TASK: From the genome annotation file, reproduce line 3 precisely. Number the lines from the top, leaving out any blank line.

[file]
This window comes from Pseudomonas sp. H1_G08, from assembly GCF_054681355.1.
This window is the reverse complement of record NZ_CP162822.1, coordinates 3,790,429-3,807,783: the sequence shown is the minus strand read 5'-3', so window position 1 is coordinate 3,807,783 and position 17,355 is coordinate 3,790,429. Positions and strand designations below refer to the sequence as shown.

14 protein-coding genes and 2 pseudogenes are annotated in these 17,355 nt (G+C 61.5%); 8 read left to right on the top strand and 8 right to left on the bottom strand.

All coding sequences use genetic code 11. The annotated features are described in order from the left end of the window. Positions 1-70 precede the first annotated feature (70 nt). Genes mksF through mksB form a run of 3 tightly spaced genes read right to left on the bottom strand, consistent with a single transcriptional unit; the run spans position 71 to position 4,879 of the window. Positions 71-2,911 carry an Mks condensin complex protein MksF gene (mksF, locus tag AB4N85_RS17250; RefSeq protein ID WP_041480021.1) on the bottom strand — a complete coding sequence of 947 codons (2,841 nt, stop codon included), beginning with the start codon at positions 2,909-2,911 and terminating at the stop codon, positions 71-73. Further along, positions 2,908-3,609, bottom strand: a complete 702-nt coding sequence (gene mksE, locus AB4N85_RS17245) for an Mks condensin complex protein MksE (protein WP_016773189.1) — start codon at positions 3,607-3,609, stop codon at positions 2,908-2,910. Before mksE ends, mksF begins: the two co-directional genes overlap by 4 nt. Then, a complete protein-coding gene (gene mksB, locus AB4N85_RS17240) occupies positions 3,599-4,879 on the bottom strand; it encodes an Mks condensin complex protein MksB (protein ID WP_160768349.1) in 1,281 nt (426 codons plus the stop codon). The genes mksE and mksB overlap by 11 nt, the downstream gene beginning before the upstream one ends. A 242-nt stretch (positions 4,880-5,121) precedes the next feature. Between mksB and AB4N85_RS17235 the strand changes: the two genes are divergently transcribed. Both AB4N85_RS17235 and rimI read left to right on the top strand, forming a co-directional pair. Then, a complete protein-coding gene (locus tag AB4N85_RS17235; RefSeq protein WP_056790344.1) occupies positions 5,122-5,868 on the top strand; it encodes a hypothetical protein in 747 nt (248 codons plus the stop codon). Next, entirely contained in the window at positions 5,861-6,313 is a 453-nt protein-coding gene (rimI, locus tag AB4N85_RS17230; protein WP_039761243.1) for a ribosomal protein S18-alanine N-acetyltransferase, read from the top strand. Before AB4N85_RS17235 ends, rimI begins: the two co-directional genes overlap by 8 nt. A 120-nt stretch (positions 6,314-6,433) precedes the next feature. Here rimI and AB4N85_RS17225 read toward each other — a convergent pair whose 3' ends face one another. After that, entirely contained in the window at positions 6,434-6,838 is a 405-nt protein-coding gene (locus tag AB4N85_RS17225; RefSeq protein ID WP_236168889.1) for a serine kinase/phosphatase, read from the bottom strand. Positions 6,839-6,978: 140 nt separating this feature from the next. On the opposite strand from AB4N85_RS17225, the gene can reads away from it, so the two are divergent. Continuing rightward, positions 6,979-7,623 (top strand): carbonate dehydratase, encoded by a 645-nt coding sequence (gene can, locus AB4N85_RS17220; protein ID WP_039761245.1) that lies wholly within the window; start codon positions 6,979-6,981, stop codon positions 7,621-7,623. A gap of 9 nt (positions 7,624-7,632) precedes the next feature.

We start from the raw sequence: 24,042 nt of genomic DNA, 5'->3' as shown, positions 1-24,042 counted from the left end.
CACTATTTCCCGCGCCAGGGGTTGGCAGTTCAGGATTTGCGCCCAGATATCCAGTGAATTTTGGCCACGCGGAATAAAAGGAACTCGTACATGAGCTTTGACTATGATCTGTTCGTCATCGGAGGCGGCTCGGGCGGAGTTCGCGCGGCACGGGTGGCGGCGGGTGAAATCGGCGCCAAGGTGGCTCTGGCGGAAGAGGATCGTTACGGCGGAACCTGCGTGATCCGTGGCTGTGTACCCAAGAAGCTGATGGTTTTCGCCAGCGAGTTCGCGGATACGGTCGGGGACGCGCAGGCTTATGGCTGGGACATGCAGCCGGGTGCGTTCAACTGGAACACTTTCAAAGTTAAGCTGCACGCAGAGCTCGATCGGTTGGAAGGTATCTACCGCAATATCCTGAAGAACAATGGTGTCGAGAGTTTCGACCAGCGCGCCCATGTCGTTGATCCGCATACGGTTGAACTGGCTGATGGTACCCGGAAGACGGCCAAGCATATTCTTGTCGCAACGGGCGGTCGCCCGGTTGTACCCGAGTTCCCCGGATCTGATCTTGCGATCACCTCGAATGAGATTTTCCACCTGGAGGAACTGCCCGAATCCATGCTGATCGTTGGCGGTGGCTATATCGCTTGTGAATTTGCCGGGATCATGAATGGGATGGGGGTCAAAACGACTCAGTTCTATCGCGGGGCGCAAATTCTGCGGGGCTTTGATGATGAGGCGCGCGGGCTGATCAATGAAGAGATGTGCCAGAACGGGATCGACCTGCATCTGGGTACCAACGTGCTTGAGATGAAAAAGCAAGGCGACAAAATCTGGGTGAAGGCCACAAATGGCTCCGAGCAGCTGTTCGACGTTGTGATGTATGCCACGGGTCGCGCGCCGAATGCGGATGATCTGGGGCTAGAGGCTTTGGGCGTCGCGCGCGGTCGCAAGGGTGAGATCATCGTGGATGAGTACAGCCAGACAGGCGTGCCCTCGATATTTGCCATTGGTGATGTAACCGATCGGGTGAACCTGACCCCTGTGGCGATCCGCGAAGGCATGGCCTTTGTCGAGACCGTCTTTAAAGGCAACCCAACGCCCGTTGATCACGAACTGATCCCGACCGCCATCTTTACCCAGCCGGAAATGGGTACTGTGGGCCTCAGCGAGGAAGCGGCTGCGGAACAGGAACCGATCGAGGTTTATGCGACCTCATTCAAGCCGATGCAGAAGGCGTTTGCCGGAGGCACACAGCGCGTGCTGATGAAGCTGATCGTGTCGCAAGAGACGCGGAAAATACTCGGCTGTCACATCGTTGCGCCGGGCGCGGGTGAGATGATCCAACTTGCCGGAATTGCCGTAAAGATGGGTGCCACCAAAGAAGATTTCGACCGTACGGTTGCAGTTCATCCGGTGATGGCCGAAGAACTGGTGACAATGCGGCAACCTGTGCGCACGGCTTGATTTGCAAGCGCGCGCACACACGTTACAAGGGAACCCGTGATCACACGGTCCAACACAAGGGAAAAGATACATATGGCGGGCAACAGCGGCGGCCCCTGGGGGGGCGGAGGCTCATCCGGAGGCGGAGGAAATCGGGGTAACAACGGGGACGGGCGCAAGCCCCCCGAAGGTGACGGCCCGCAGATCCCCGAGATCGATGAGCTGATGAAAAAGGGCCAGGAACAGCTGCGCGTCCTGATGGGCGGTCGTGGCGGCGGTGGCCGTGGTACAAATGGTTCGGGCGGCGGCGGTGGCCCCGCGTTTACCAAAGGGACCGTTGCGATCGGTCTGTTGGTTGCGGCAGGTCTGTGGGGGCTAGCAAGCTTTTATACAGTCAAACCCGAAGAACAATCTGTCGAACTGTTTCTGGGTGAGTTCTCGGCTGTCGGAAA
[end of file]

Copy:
14 protein-coding genes and 2 pseudogenes are annotated in these 17,355 nt (G+C 61.5%); 8 read left to right on the top strand and 8 right to left on the bottom strand.